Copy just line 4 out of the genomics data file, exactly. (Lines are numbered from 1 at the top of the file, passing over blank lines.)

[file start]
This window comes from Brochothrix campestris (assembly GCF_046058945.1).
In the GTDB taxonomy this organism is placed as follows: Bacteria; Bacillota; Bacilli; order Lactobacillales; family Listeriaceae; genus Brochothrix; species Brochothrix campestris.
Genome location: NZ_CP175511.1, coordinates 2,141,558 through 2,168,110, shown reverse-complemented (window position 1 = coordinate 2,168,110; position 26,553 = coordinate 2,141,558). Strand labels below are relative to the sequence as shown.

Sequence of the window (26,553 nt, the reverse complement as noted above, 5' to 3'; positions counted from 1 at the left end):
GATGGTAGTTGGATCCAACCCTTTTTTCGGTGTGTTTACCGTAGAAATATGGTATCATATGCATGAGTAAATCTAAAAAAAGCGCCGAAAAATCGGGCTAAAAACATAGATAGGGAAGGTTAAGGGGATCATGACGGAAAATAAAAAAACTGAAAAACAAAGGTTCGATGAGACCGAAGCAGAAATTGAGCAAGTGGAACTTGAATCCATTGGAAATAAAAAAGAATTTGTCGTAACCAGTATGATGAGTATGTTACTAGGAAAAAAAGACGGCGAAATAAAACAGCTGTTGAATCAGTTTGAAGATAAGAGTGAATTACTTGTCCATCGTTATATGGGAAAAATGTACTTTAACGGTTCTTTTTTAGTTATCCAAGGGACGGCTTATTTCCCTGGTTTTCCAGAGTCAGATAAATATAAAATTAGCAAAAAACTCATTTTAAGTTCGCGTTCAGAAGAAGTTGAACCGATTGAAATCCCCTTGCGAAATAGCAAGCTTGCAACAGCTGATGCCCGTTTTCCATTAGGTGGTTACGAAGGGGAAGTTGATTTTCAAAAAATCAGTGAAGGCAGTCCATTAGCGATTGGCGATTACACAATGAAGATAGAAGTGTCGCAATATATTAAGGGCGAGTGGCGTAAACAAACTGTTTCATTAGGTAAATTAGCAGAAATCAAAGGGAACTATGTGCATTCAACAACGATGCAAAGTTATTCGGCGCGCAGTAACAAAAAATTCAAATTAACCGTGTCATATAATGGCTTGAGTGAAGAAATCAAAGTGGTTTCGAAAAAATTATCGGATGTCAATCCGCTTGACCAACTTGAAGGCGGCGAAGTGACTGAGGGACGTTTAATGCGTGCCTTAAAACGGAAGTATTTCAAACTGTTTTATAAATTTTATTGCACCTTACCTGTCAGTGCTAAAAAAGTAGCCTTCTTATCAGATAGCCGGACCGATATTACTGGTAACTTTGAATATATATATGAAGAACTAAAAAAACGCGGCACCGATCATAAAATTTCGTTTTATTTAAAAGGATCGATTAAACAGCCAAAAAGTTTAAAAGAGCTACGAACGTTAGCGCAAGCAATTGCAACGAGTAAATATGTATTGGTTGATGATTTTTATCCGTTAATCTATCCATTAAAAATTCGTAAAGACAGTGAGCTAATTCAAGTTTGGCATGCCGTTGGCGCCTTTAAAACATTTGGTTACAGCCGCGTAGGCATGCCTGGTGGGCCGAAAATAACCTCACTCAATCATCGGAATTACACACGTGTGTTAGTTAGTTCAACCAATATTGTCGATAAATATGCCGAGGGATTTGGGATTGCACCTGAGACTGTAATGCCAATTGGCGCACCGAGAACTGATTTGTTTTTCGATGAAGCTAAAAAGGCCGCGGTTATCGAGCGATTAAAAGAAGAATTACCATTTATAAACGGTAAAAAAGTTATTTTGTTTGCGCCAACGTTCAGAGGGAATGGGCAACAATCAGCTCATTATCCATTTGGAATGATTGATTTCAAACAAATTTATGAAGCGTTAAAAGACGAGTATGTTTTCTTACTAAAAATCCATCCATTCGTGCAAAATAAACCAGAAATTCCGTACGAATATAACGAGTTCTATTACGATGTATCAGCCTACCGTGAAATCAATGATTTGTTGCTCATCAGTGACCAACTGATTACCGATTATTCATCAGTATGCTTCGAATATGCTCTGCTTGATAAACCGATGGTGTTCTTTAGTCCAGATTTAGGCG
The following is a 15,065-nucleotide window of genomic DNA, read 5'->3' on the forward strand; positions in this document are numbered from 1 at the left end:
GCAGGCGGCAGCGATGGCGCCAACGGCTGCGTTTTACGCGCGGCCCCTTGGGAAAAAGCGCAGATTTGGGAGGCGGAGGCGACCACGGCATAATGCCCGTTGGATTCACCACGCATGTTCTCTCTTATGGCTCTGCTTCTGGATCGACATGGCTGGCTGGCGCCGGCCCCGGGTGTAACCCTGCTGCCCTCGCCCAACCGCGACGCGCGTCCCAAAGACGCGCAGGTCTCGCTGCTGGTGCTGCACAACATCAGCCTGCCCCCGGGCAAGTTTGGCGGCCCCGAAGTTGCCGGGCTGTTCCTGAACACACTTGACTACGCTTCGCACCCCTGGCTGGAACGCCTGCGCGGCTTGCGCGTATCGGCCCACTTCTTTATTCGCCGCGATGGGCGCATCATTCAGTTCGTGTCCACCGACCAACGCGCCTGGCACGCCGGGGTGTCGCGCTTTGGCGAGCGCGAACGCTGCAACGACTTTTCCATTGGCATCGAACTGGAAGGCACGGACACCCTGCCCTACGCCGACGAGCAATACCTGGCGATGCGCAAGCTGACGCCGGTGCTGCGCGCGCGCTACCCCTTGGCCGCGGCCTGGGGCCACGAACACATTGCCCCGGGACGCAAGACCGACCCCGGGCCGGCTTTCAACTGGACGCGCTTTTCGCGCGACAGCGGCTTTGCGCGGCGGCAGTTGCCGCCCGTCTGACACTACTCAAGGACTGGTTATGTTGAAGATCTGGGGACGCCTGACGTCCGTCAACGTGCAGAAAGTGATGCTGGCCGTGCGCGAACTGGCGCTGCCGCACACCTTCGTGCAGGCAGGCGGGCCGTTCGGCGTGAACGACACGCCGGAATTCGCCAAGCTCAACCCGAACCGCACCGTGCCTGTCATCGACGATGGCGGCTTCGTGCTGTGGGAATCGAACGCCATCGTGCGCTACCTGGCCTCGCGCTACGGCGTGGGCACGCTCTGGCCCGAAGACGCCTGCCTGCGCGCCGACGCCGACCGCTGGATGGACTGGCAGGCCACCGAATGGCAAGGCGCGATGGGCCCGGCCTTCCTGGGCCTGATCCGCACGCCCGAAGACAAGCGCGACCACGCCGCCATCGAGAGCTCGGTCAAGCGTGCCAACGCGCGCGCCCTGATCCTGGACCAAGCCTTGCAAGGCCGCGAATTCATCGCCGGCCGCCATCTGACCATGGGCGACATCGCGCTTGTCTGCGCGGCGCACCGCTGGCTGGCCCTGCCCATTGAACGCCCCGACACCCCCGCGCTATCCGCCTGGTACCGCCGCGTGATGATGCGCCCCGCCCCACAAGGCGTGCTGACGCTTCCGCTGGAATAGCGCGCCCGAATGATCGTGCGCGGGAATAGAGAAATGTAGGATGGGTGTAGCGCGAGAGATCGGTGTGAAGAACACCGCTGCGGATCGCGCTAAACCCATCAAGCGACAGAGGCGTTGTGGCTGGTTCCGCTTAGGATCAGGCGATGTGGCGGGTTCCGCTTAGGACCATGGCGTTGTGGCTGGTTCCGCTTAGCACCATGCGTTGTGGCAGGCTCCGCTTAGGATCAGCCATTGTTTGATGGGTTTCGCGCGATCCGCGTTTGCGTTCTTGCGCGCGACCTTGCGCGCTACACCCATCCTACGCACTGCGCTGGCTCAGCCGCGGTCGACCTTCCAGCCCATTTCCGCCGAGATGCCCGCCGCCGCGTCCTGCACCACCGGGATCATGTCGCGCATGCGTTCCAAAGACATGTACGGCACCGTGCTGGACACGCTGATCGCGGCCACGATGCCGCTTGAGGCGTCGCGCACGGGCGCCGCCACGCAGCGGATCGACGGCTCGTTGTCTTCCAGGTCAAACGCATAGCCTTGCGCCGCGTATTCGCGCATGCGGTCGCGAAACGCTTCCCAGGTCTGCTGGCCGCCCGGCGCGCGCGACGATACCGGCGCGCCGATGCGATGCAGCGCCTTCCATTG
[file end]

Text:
Sequence of the window (26,553 nt, the reverse complement as noted above, 5' to 3'; positions counted from 1 at the left end):